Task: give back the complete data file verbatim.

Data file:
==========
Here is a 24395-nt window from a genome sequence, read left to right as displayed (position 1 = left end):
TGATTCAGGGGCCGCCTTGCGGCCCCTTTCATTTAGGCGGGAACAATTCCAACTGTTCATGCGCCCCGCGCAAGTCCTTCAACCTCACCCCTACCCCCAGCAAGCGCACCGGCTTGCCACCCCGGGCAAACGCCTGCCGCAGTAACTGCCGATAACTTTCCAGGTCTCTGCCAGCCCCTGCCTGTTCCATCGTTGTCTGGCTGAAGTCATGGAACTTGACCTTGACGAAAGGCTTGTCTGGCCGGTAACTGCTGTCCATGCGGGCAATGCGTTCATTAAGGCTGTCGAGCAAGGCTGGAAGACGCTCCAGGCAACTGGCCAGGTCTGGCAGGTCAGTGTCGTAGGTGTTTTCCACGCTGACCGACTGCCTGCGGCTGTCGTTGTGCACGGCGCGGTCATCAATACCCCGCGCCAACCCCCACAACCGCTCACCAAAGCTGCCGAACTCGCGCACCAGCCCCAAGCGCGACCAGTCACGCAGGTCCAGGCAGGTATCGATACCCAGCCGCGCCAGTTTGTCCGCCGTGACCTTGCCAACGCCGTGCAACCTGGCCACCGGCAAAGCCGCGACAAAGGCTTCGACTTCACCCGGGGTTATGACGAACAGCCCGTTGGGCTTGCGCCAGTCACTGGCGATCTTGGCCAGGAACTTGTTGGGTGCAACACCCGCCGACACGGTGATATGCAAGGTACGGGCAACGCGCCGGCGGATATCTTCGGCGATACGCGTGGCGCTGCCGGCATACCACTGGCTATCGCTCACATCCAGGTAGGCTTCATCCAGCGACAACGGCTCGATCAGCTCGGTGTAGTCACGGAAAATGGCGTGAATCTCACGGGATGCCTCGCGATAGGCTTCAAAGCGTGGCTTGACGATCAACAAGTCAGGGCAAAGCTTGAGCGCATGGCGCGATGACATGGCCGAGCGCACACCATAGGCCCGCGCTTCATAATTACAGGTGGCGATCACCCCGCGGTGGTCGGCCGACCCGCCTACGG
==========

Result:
Here is a 24395-nt window from a genome sequence, read left to right as displayed (position 1 = left end):
TGATTCAGGGGCCGCCTTGCGGCCCCTTTCATTTAGGCGGGAACAATTCCAACTGTTCATGCGCCCCGCGCAAGTCCTTCAACCTCACCCCTACCCCCAGCAAGCGCACCGGCTTGCCACCCCGGGCAAACGCCTGCCGCAGTAACTGCCGATAACTTTCCAGGTCTCTGCCAGCCCCTGCCTGTTCCATCGTTGTCTGGCTGAAGTCATGGAACTTGACCTTGACGAAAGGCTTGTCTGGCCGGTAACTGCTGTCCATGCGGGCAATGCGTTCATTAAGGCTGTCGAGCAAGGCTGGAAGACGCTCCAGGCAACTGGCCAGGTCTGGCAGGTCAGTGTCGTAGGTGTTTTCCACGCTGACCGACTGCCTGCGGCTGTCGTTGTGCACGGCGCGGTCATCAATACCCCGCGCCAACCCCCACAACCGCTCACCAAAGCTGCCGAACTCGCGCACCAGCCCCAAGCGCGACCAGTCACGCAGGTCCAGGCAGGTATCGATACCCAGCCGCGCCAGTTTGTCCGCCGTGACCTTGCCAACGCCGTGCAACCTGGCCACCGGCAAAGCCGCGACAAAGGCTTCGACTTCACCCGGGGTTATGACGAACAGCCCGTTGGGCTTGCGCCAGTCACTGGCGATCTTGGCCAGGAACTTGTTGGGTGCAACACCCGCCGACACGGTGATATGCAAGGTACGGGCAACGCGCCGGCGGATATCTTCGGCGATACGCGTGGCGCTGCCGGCATACCACTGGCTATCGCTCACATCCAGGTAGGCTTCATCCAGCGACAACGGCTCGATCAGCTCGGTGTAGTCACGGAAAATGGCGTGAATCTCACGGGATGCCTCGCGATAGGCTTCAAAGCGTGGCTTGACGATCAACAAGTCAGGGCAAAGCTTGAGCGCATGGCGCGATGACATGGCCGAGCGCACACCATAGGCCCGCGCTTCATAATTACAGGTGGCGATCACCCCGCGGTGGTCGGCCGACCCGCCTACGG